On his part, Franck Alzouma, a Catholic based in Yopougon tweeted, “Bishop Pierre-Marie Coty, father of the Abidjanese was a great man, a man of God whose heart was filled with love, a good spiritual counsellor who gave without counting or trilling all the unhappy souls who knocked at his door. Sincere condolences to the grieving family.”
Bishop Coty is also remembered for his contributions to social communication having served as the pioneer chair of the Commission for Social Communications at CECCI.
Fr. Ernest Kouacou, a Cleric of the Diocese of Abengourou who worked closely with the late Bishop shared on his Facebook Page memories of their work in the domain of social communication.
“We had the privilege of learning and working alongside him (the late Bishop) for many years. He was pleasant to be around for his humility, his greatness of spirit, his intelligence and his openness,” Fr. Ernest posted on his Facebook account.
“Dear Monsignor, Rest in peace in the joy of the Sovereign Master. May He welcome you in His Heavenly Kingdom and permit you to pray for us who are still walking through the valley of tears with faith and hope that one day we will find ourselves again working for Communion and eternal Communication,” eulogized the Ivorian Cleric who is also the Parish Priest of Koun Fao in the eastern region of Ivory Coast.
In another tribute shared with ACI Africa, Monday, July 20, Lazare Koffi Koffi, a Catholic journalist based in Abidjan recounts the contributions of the late Bishop in forming his career.
“It was under his leadership, in 1987, when he was then President of the National Commission for Social Communications at the level of the Episcopal Conference of Ivory Coast, that I was initiated into journalism. It is thanks to the late Bishop that many Priests and lay faithful were also introduced to journalism,” Koffi writes.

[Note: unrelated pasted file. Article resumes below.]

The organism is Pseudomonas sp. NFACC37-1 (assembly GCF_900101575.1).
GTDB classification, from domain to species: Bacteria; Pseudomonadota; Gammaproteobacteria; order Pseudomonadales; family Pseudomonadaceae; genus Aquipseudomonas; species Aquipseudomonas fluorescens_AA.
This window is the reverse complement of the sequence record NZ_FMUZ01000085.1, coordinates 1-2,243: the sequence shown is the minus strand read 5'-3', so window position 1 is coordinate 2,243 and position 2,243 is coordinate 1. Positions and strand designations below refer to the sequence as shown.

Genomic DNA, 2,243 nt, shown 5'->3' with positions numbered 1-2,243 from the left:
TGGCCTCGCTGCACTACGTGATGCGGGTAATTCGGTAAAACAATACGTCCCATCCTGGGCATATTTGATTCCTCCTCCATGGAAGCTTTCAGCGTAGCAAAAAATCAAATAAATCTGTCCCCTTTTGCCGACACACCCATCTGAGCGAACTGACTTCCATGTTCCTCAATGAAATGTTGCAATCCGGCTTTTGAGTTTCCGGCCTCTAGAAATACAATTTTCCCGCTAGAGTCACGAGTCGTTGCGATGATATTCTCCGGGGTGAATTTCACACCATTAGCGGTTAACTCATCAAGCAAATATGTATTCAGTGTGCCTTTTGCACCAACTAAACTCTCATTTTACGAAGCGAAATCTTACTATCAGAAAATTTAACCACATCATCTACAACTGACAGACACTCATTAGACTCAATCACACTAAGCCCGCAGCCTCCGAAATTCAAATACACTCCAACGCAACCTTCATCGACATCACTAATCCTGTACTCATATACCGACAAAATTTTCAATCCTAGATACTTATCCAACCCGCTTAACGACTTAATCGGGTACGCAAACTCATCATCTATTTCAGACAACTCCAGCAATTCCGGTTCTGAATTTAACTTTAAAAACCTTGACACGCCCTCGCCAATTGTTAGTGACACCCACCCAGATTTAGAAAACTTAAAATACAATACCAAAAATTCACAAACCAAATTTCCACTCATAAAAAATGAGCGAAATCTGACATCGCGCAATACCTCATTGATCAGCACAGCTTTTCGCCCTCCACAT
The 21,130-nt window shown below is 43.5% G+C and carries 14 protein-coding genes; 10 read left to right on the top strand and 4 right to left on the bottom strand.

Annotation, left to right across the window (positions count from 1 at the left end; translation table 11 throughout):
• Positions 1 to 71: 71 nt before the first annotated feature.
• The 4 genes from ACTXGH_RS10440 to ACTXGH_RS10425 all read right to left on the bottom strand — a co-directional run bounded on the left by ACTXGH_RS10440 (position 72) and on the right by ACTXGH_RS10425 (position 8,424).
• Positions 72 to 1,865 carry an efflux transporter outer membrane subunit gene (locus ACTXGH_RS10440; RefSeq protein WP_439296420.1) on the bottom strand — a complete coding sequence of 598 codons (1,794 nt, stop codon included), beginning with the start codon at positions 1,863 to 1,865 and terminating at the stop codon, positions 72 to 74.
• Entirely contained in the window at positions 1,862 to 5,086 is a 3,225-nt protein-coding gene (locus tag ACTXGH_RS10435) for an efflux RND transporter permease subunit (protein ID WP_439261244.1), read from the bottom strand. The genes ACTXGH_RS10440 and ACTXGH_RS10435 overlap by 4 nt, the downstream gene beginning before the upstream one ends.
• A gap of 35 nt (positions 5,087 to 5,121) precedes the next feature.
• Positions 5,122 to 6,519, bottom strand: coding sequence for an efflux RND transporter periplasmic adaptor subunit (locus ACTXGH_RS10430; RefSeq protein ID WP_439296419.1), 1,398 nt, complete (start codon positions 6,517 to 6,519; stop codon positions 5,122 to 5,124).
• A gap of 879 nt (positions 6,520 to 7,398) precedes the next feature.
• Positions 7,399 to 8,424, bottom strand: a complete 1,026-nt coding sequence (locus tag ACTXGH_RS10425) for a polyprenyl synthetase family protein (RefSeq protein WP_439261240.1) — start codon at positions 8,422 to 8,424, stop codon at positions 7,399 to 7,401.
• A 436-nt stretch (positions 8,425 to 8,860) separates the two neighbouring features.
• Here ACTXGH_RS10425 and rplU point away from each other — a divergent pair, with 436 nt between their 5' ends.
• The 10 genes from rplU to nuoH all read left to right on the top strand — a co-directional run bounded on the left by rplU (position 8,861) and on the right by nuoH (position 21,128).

He continues, “Thanks to Bishop Coty, I was sent to Bobo-Dioulasso in Burkina Faso to the headquarters of the Regional Episcopal Conference of West Africa (RECOWA) to further my training in journalism.”
“Following this, I was chosen to be a correspondent for Religio, a Vatican-based bulletin specializing in experiences of dialogue not only between Christians and Muslims but also between Christians and followers of traditional religions,” the Abidjan-based Catholic journalist recalls.
He continues, “As this eminent man of God is leaving us, I would like to pay tribute to his memory and thank him for all the interest he has shown in my person and for all the religious formation he has lovingly given me, a formation which today constitutes the depths of my ideological conscience, which I place at the service of my brothers and sisters and my people in my struggle for human development.”
Born in Anyama-Adjamé in south-eastern Ivory Coast in November 1927, Bishop Coty was ordained a Priest of the Archdiocese of Abidjan in July 1955. He was appointed Bishop of Daloa in November 1975 by Pope Paul VI. He retired in March 2005.
Members of CECCI are yet to announce the date of his burial.